To test out the OCZ Tempest CPU Cooler we ran it on our Intel Core 2 Duo test platform which was then run at default and overclocked settings. All the temperatures were obtained by using Core Temp Beta 0.9.0.91.
The test results at stock settings showed both the Intel and Aerocool heat sinks perform the same, while the OCZ Tempest was 1C cooler at idle. Under load the OCZ Tempest CPU Cooler performed the best and was found to be two degrees Celsius cooler than the retail boxed heat sink.
We pushed the limits of our Intel Core 2 Duo E6300 processor by raised the Front Side Bus from 266MHz to 400MHz and left the multiplier at seven. This increased the stock frequency of 1.86GHz to 2.8GHz and required a slight voltage increase on the core to operate at such extreme settings. To obtain a stable processor we increased the voltage from 1.325V to 1.4125V in the BIOS and again tested both the Aerocool Xfire, OCZ Tempest and the Intel reference heat sinks to see how they handle an overclock like this.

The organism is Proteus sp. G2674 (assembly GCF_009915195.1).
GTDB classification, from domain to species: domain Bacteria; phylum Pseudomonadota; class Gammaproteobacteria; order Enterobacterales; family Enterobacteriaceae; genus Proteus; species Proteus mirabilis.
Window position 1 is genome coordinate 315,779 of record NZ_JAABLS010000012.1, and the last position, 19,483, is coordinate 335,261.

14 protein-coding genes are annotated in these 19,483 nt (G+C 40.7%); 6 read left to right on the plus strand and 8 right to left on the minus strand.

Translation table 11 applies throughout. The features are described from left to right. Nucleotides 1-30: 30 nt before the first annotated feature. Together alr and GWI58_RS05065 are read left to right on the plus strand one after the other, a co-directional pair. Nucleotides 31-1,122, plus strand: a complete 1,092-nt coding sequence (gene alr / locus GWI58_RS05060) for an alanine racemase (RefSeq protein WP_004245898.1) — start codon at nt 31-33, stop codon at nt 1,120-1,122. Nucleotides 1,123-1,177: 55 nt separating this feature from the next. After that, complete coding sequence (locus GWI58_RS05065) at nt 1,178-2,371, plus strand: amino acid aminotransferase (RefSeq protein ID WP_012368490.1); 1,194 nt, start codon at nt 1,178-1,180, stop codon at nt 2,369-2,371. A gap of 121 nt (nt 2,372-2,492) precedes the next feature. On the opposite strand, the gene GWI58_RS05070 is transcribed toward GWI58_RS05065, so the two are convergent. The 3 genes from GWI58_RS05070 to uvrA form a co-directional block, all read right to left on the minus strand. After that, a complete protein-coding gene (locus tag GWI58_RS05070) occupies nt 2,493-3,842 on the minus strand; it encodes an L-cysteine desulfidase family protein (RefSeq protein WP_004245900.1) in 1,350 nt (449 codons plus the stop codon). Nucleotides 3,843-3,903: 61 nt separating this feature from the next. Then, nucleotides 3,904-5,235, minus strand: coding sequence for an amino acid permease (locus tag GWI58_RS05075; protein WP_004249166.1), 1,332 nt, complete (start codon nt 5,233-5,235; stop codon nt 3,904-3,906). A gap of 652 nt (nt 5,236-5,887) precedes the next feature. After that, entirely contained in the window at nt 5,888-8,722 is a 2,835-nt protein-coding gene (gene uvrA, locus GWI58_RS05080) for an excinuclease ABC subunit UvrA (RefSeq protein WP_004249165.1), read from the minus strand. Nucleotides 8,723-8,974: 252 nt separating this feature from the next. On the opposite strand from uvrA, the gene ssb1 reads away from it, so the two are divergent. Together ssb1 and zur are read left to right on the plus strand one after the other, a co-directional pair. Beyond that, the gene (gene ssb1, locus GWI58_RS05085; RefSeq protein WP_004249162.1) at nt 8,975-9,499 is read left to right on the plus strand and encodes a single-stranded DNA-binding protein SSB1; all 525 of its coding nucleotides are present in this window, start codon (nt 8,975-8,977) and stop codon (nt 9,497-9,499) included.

It seems that our overclock was too much for the Intel retail boxed heat sink as it hit 80C and maintained this temperature while the CPU began throttling. It was pointless to continue running our processor at 80C, so we stopped testing and recorded it as 80C. The Aerocool Xfire and OCZ Tempest were both 10C cooler at idle, but once the processor became under full load the temperature soared up to 76C on the Tempest and 78C on the Xfire. Both the OCZ Tempest and Aerocool Xfire didn’t throttle and completed full runs of Prime 95 and Super Pi on our Intel Core 2 Duo E6300 test system that was overclocked from 1.86GHz to 2.8GHz.